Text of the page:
Archive for December, 2008

Smiles nominated for Best Casual Game

Wednesday, December 31st, 2008


As the title says, Smiles is a finalist for Best Casual Game of 2008 on

Visit this link and give it a vote.

Thanks! 😀

And a reminder, Smiles Drop is on sale for $1.99 (reg $2.99) until the end of the day new years.

EDIT: The Smiles Drop sale is extended until Sunday the 4th. Sunday night though, it’s going back up.

Whee. 🙂

Physics in Smiles

Tuesday, December 30th, 2008

At first glance you wouldn’t think a matching game like Smiles would feature physics, but it does. In several places actually.

The most obvious example is the particle effects.

Particles were used when ice and rocks break, and also for the tile clearing effect. The tile would be erased instantly from the board, and a particle would be created in it’s place. The particle would zoom in, slow down, then zoom out with a twist. This was achieved entirely with initial settings upon creation of the particle.

You can see this in action in the video below.

The particle system has was what I like to refer to as a Position+=Velocity+=Acceleration+=Drift simulation. Each of the 4 components adds itself to the prior one as the integration step (except Position). Since a particle lives for only so long, Acceleration and Drift are often enough to control where the particle goes. Acceleration will push an upward Velocity down (gravity), where Drift gives you the freedom to pull it left to right, or pulse it back to where it came from (faking combustion nuances).

The simulation also supported a number of other stepping factors. Animation rate change, color/opacity change (allow values greater/less than 0 and 1, but clamp them as used), size and rotation. An Acceleration is usually paired up with a Drift for all these too.

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The next simulation I want to talk about is the block falling/squishing one in Drop.

Every tile in Smiles is made up of 2 particles (the center and the distorter), a spring, and a floor constraint. It’s a verlet style integrator (Position and Old_Position).

Each tile is a self contained simulation. Behind the scenes the tiles fall instantly, but their physical position is remembered. Once all the clearing effects and the floater timer finishes, the simulation begins. Each tile is given a slight bump upward, and gravity pulls them downward until they impact the ground.

The first particle (the center) is the only one actually affected by gravity. The 2nd particle’s job (the distorter) is to follow the first particle (the center). The spring pulls it along. The distance between the two is used as a distortion scalar. It’s plugged in to a matrix that is used to squash or stretch the graphic.

The game also features automatic tips and blinking. To help make a tile stand out, the length of the spring it changed/pulsed between a few values. This in turn causes the 2nd particle (the distorter) to chase after the real position it should be at, and the distortion scalar changes appropriately.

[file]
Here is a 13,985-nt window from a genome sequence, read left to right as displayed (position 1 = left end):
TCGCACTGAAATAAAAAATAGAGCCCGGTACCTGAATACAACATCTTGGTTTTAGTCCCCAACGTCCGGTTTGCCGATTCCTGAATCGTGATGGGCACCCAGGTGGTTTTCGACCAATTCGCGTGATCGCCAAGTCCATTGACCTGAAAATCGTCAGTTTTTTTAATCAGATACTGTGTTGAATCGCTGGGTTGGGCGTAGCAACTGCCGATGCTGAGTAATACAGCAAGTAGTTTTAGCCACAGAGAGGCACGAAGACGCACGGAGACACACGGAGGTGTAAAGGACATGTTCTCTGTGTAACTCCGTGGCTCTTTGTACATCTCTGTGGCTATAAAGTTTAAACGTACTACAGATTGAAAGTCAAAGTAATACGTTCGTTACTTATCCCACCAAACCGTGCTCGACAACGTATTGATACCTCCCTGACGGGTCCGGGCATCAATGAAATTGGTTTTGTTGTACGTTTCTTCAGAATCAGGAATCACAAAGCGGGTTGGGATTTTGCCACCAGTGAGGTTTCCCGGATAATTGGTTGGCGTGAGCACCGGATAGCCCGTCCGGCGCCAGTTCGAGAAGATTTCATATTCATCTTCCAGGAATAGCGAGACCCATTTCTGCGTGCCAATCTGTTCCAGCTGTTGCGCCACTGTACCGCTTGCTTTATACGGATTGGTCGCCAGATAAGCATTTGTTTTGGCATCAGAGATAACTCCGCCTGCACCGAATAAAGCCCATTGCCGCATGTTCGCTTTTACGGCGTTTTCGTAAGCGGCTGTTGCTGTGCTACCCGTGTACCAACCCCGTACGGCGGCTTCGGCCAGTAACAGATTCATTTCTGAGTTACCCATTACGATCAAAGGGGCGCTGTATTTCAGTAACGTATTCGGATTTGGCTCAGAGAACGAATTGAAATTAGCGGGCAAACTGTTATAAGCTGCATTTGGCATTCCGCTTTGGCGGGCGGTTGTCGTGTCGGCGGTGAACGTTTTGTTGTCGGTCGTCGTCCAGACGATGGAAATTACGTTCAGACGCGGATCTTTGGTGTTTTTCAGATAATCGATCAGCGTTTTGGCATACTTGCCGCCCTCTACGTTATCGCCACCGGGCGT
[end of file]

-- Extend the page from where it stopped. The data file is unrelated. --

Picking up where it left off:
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Finally, the last simulation I want to talk about is the “water” simulation in Zen.

This simulation was mathematically cool since it was 1 dimensional. A Position value that tried to become zero (the spring), with an Old_Position that made sure it bounced around a bit (velocity, and a scalar that eventually reduces velocity to nothing). Getting a tile to jump around was a matter of setting the Old_Position (velocity).

To create the ripple effect, each tile looked at it’s neighbors Positions. The difference between positions would be taken, scaled down, and subtracted from us (so that we follow our freaking out neighbors).

This one was eventually toned down, since it made even me queasy watching it. 😀

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And that about covers the physics in Smiles. There were other physics-like behavior found in the game, but they were done with tables. 20-40 values showing gradual acceleration, deceleration, pushing too far, etc. Menu’s used this, swapping used this (scale), and holding your finger down and scribbling shows it in action. I thought I had a video, but it seems I don’t. Ah well. 🙂

Amusing bugs/oddities developing Smiles

Tuesday, December 30th, 2008

I kept video of some of my more interesting bugs/glitches/oddities in Smiles. Some more silly than others.

The first I want to show is a bug in one of the effects for the game mode Zen. It was supposed to be a “toss a rock in to a pond” water ripple. It didn’t really work as expected.

Here’s what it was supposed to look like. Cool looking, but the problem with this was the effect would make you queasy.

In the end I had to tone this down. It’s still in the game, but very subtle now. Not a good idea to make your customers get sick.

The next bug is a little more minor. I was building my menu screens, and gave some elements the same ID as one of my buttons.

The last one is just me being silly. Working on the achievement unlocked effect, I decided the achievements should have a conversation with themselves.

And that’s my list of interesting things that happened during Smiles‘ development.

Smiles Drop New Years Sale, More

Tuesday, December 30th, 2008

Rather spontaneously, I decided to put Smiles Drop on sale for New Years.

So for a limited time (i.e. some time early Jan 2nd morning) you can grab Smiles Drop for the extremely reasonable price of $1.99 (save $1). That puts it in check, so you can buy Smiles Zen after that, and have paid the same price as buying full on Smiles. Well… you might save a penny buying separately, but still.

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Working on an update for Smiles too. Should include a battery save feature, that should improve battery life for a lower framerate. Fun fun.

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Smiles’ art was featured in a nonstandard place. In an article on game art.

Awesome. 😀

The article is about how a programmer can cheat to make decent game art, though Smiles is referenced as a good example of shape.

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In other news… yeah… I guess the default theme has hung around for a while longer than expected. One of these days I’ll make something cool and slap it on the top… followed by fattening up the theme a bit.